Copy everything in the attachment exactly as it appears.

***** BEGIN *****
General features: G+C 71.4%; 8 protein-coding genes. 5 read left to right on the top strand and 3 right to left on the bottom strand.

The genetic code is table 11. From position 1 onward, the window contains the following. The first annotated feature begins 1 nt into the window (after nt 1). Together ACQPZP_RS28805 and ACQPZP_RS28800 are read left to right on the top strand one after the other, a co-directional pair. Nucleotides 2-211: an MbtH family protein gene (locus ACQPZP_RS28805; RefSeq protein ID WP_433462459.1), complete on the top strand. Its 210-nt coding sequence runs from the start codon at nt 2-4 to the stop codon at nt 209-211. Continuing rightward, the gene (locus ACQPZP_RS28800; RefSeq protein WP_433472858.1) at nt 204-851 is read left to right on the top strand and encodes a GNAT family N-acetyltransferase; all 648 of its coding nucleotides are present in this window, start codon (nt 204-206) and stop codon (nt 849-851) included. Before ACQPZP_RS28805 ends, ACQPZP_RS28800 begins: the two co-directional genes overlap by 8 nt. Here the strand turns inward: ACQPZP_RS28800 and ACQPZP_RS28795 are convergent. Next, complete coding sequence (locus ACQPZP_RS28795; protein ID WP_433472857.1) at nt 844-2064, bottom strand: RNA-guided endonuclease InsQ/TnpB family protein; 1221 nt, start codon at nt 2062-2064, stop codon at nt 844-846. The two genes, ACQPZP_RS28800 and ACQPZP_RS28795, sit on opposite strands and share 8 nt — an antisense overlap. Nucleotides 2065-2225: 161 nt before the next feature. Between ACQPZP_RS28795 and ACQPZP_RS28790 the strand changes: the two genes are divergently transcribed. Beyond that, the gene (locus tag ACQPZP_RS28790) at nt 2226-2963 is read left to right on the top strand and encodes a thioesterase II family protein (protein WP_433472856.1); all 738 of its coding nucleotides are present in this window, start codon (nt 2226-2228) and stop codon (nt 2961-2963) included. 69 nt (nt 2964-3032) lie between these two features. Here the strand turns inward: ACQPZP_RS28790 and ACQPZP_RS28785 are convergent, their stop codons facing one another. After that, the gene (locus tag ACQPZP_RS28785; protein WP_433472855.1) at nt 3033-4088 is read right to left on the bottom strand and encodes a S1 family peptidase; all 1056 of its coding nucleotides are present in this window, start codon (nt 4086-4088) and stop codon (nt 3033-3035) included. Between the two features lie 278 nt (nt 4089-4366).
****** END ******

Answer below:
General features: G+C 71.4%; 8 protein-coding genes. 5 read left to right on the top strand and 3 right to left on the bottom strand.

The genetic code is table 11. From position 1 onward, the window contains the following. The first annotated feature begins 1 nt into the window (after nt 1). Together ACQPZP_RS28805 and ACQPZP_RS28800 are read left to right on the top strand one after the other, a co-directional pair. Nucleotides 2-211: an MbtH family protein gene (locus ACQPZP_RS28805; RefSeq protein ID WP_433462459.1), complete on the top strand. Its 210-nt coding sequence runs from the start codon at nt 2-4 to the stop codon at nt 209-211. Continuing rightward, the gene (locus ACQPZP_RS28800; RefSeq protein WP_433472858.1) at nt 204-851 is read left to right on the top strand and encodes a GNAT family N-acetyltransferase; all 648 of its coding nucleotides are present in this window, start codon (nt 204-206) and stop codon (nt 849-851) included. Before ACQPZP_RS28805 ends, ACQPZP_RS28800 begins: the two co-directional genes overlap by 8 nt. Here the strand turns inward: ACQPZP_RS28800 and ACQPZP_RS28795 are convergent. Next, complete coding sequence (locus ACQPZP_RS28795; protein ID WP_433472857.1) at nt 844-2064, bottom strand: RNA-guided endonuclease InsQ/TnpB family protein; 1221 nt, start codon at nt 2062-2064, stop codon at nt 844-846. The two genes, ACQPZP_RS28800 and ACQPZP_RS28795, sit on opposite strands and share 8 nt — an antisense overlap. Nucleotides 2065-2225: 161 nt before the next feature. Between ACQPZP_RS28795 and ACQPZP_RS28790 the strand changes: the two genes are divergently transcribed. Beyond that, the gene (locus tag ACQPZP_RS28790) at nt 2226-2963 is read left to right on the top strand and encodes a thioesterase II family protein (protein WP_433472856.1); all 738 of its coding nucleotides are present in this window, start codon (nt 2226-2228) and stop codon (nt 2961-2963) included. 69 nt (nt 2964-3032) lie between these two features. Here the strand turns inward: ACQPZP_RS28790 and ACQPZP_RS28785 are convergent, their stop codons facing one another. After that, the gene (locus tag ACQPZP_RS28785; protein WP_433472855.1) at nt 3033-4088 is read right to left on the bottom strand and encodes a S1 family peptidase; all 1056 of its coding nucleotides are present in this window, start codon (nt 4086-4088) and stop codon (nt 3033-3035) included. Between the two features lie 278 nt (nt 4089-4366).